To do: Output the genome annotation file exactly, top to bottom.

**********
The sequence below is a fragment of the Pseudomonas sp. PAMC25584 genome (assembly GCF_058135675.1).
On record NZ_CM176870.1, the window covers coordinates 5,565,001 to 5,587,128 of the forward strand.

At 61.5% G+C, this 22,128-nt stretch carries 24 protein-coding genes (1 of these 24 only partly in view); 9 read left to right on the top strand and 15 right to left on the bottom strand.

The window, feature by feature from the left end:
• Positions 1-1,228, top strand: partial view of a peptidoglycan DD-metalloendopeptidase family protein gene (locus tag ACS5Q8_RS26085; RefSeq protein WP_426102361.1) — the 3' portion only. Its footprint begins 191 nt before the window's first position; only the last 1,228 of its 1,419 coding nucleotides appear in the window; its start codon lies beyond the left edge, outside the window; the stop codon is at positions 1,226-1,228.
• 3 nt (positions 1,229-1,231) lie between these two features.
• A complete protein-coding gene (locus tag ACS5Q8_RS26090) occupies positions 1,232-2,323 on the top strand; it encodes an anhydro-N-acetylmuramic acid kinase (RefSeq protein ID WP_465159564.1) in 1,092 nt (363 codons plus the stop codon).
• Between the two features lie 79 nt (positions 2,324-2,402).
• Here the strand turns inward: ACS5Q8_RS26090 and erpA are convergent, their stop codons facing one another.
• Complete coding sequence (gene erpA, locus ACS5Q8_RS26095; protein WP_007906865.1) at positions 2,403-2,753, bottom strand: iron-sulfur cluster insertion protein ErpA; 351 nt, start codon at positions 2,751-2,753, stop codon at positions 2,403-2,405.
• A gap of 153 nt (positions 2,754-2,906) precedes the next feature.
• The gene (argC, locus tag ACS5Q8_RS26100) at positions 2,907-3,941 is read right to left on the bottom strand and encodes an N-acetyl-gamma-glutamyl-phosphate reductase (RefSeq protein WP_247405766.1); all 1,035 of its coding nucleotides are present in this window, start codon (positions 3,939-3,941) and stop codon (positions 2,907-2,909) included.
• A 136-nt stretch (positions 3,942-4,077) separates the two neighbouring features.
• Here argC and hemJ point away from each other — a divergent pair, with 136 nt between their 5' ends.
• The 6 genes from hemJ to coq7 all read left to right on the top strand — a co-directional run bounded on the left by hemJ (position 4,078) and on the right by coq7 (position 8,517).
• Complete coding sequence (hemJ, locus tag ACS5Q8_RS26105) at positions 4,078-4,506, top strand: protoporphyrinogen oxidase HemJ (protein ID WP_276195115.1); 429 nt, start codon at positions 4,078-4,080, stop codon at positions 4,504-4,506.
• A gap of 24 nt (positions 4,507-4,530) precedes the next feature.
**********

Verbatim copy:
The sequence below is a fragment of the Pseudomonas sp. PAMC25584 genome (assembly GCF_058135675.1).
On record NZ_CM176870.1, the window covers coordinates 5,565,001 to 5,587,128 of the forward strand.

At 61.5% G+C, this 22,128-nt stretch carries 24 protein-coding genes (1 of these 24 only partly in view); 9 read left to right on the top strand and 15 right to left on the bottom strand.

The window, feature by feature from the left end:
• Positions 1-1,228, top strand: partial view of a peptidoglycan DD-metalloendopeptidase family protein gene (locus tag ACS5Q8_RS26085; RefSeq protein WP_426102361.1) — the 3' portion only. Its footprint begins 191 nt before the window's first position; only the last 1,228 of its 1,419 coding nucleotides appear in the window; its start codon lies beyond the left edge, outside the window; the stop codon is at positions 1,226-1,228.
• 3 nt (positions 1,229-1,231) lie between these two features.
• A complete protein-coding gene (locus tag ACS5Q8_RS26090) occupies positions 1,232-2,323 on the top strand; it encodes an anhydro-N-acetylmuramic acid kinase (RefSeq protein ID WP_465159564.1) in 1,092 nt (363 codons plus the stop codon).
• Between the two features lie 79 nt (positions 2,324-2,402).
• Here the strand turns inward: ACS5Q8_RS26090 and erpA are convergent, their stop codons facing one another.
• Complete coding sequence (gene erpA, locus ACS5Q8_RS26095; protein WP_007906865.1) at positions 2,403-2,753, bottom strand: iron-sulfur cluster insertion protein ErpA; 351 nt, start codon at positions 2,751-2,753, stop codon at positions 2,403-2,405.
• A gap of 153 nt (positions 2,754-2,906) precedes the next feature.
• The gene (argC, locus tag ACS5Q8_RS26100) at positions 2,907-3,941 is read right to left on the bottom strand and encodes an N-acetyl-gamma-glutamyl-phosphate reductase (RefSeq protein WP_247405766.1); all 1,035 of its coding nucleotides are present in this window, start codon (positions 3,939-3,941) and stop codon (positions 2,907-2,909) included.
• A 136-nt stretch (positions 3,942-4,077) separates the two neighbouring features.
• Here argC and hemJ point away from each other — a divergent pair, with 136 nt between their 5' ends.
• The 6 genes from hemJ to coq7 all read left to right on the top strand — a co-directional run bounded on the left by hemJ (position 4,078) and on the right by coq7 (position 8,517).
• Complete coding sequence (hemJ, locus tag ACS5Q8_RS26105) at positions 4,078-4,506, top strand: protoporphyrinogen oxidase HemJ (protein ID WP_276195115.1); 429 nt, start codon at positions 4,078-4,080, stop codon at positions 4,504-4,506.
• A gap of 24 nt (positions 4,507-4,530) precedes the next feature.